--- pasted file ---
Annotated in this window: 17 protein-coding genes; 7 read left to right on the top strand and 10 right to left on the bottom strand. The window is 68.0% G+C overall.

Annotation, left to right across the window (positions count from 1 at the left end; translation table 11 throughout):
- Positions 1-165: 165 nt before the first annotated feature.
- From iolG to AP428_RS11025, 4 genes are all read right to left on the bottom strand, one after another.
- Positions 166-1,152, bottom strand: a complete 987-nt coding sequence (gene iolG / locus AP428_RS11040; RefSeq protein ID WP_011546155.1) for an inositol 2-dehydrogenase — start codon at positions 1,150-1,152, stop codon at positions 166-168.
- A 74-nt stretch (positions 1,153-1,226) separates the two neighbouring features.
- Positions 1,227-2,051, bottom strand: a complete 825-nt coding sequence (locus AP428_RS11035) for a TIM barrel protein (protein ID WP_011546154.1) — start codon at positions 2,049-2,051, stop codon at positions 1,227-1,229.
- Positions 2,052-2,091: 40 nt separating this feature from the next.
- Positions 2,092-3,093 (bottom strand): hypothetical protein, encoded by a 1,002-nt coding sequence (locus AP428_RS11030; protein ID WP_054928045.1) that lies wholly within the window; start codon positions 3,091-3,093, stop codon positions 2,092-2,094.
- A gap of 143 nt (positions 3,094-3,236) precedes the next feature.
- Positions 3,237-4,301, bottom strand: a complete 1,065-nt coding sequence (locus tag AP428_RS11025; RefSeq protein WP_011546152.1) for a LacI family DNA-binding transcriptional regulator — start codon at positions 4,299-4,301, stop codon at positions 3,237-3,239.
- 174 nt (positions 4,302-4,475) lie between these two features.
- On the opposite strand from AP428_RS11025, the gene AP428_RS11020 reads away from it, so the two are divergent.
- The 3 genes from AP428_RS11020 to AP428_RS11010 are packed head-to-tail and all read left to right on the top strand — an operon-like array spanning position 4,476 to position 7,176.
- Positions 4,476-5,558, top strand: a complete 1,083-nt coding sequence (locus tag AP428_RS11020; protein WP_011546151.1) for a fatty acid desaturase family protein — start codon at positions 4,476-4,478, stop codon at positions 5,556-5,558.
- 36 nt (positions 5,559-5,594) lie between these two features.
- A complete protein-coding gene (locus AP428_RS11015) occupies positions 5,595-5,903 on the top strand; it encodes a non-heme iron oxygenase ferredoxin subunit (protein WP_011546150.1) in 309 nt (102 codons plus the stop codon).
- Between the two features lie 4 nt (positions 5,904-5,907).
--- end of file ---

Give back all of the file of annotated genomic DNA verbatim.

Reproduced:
Annotated in this window: 17 protein-coding genes; 7 read left to right on the top strand and 10 right to left on the bottom strand. The window is 68.0% G+C overall.

Annotation, left to right across the window (positions count from 1 at the left end; translation table 11 throughout):
- Positions 1-165: 165 nt before the first annotated feature.
- From iolG to AP428_RS11025, 4 genes are all read right to left on the bottom strand, one after another.
- Positions 166-1,152, bottom strand: a complete 987-nt coding sequence (gene iolG / locus AP428_RS11040; RefSeq protein ID WP_011546155.1) for an inositol 2-dehydrogenase — start codon at positions 1,150-1,152, stop codon at positions 166-168.
- A 74-nt stretch (positions 1,153-1,226) separates the two neighbouring features.
- Positions 1,227-2,051, bottom strand: a complete 825-nt coding sequence (locus AP428_RS11035) for a TIM barrel protein (protein ID WP_011546154.1) — start codon at positions 2,049-2,051, stop codon at positions 1,227-1,229.
- Positions 2,052-2,091: 40 nt separating this feature from the next.
- Positions 2,092-3,093 (bottom strand): hypothetical protein, encoded by a 1,002-nt coding sequence (locus AP428_RS11030; protein ID WP_054928045.1) that lies wholly within the window; start codon positions 3,091-3,093, stop codon positions 2,092-2,094.
- A gap of 143 nt (positions 3,094-3,236) precedes the next feature.
- Positions 3,237-4,301, bottom strand: a complete 1,065-nt coding sequence (locus tag AP428_RS11025; RefSeq protein WP_011546152.1) for a LacI family DNA-binding transcriptional regulator — start codon at positions 4,299-4,301, stop codon at positions 3,237-3,239.
- 174 nt (positions 4,302-4,475) lie between these two features.
- On the opposite strand from AP428_RS11025, the gene AP428_RS11020 reads away from it, so the two are divergent.
- The 3 genes from AP428_RS11020 to AP428_RS11010 are packed head-to-tail and all read left to right on the top strand — an operon-like array spanning position 4,476 to position 7,176.
- Positions 4,476-5,558, top strand: a complete 1,083-nt coding sequence (locus tag AP428_RS11020; protein WP_011546151.1) for a fatty acid desaturase family protein — start codon at positions 4,476-4,478, stop codon at positions 5,556-5,558.
- 36 nt (positions 5,559-5,594) lie between these two features.
- A complete protein-coding gene (locus AP428_RS11015) occupies positions 5,595-5,903 on the top strand; it encodes a non-heme iron oxygenase ferredoxin subunit (protein WP_011546150.1) in 309 nt (102 codons plus the stop codon).
- Between the two features lie 4 nt (positions 5,904-5,907).